And yet, startling splashes of color appear where rare orchids have found a home. Tiny black frogs, miniature tarantulas and butterflies are about the only life forms that aren't carrying backpacks. And them-thar clouds also hide surprises like the natural rock structure I dubbed "the Parthenon" for its columns and classical shape.
The quitter rejoined the other 14 of us for the other parts of the Venezuela trip: visits to the world's tallest waterfall (3,230-foot Angel Falls) and the Caribbean waters of the Los Roques archipelago.
She didn't pay the physical price to climb Roraima, which included rain - lots of it - and a pretty vertical hike to the top. She wasn't there when we all huddled in a tiny hut waiting for a downpour to slow just enough so we could set up tents in the mud. She missed the scramble up wet rocks through the twin waterfalls crying from Roraima's face.
In short, she missed all the best parts.
At the end of our two weeks in Venezuela, the Chicago woman listened as we all talked about the trip. The whole conversation was about Roraima. That's when we bonded over the joint miseries and delights of the land. That's where the inside jokes were born, and where we learned about one another.
The worst parts were wrapped together with the best ones.
Prices for adventure-travel trips can vary widely - the two- to three-week treks I've taken are priced at $3,000 or less, but others easily exceed $5,000. The price tag seems to depend mostly on the location, how cushy the accommodations are and the length and type of activity.
Be forewarned that international flights typically aren't included in the price and that you'll probably be shelling out something for gear before you leave town.
But whatever you pay, the good news is there's little need for money once you're on a trek, unless you're buying lots of gifts and/or alcohol. And in most cases, the local handicrafts and drinks aren't that expensive. It's not like going to Paris.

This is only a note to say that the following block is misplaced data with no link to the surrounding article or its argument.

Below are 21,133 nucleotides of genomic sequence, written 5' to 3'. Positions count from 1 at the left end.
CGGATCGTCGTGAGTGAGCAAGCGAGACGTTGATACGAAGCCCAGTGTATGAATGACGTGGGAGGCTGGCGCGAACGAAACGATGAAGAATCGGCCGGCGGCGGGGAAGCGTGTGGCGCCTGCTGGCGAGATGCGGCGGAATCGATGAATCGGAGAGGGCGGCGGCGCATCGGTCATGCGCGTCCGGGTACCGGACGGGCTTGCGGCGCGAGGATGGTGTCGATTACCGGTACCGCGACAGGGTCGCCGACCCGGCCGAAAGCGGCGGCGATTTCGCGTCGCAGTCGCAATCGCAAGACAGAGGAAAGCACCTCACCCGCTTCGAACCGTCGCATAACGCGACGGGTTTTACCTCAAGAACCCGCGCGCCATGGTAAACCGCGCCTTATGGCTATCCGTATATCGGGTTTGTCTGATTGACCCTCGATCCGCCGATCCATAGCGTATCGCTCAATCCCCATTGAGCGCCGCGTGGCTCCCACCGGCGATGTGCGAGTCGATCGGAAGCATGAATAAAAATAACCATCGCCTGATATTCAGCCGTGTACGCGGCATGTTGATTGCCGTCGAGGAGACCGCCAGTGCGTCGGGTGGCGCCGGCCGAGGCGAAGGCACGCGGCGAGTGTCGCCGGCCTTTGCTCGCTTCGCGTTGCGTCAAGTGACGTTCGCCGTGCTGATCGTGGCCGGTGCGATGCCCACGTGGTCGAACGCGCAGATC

I suppose my travel mates must have bought things during our three-week Annapurna Circuit trek in 2006, but I don't remember those or even what was being sold.
My memories of the trip to Nepal are of the transformations as we ascended to and through a pass about 17,765 feet high in the Himalayas.
Days earlier, we were wearing shorts and sweating as we tromped past the most verdant fields I've ever seen. We moved out of those terraced hillsides through endlessly changing environments - forests, ranchland, rock-mining areas and more - until we had climbed into snow-covered territory where even the hardiest brush abandoned efforts to grow.
By the time we reached our base camp below the Thorung La pass, a third of the group was suffering food poisoning. How they ever dragged themselves the last stretch, I'll never know. But after a day of rest, they were ready for the trek's big, 12-hour day.
We woke early that morning, tossed on our warmest layers of clothing, fed ourselves and began the tedious trudge to the pass. Our pace was not unlike that of the Imperial walkers in The Empire Strikes Back (sorry, non-nerds) but we needed the early start to avoid the afternoon winds.
About five hours later, we had made the top, where a multitude of Buddhist prayer flags mark Thorung La. We celebrated and took the obligatory pictures, and then began our way down, down, down.
By the time we collapsed into our tents that night, the group was back into shirtsleeves. The ones who had been sick were particularly fatigued but also exhilarated by all they had achieved.
I'll bet they'll never forget that day and that the tough patch remains at the center of their Nepal story. Nothing quite captures the power and romance of the natural world like having to struggle to see it.
Just like my kiss in Peru.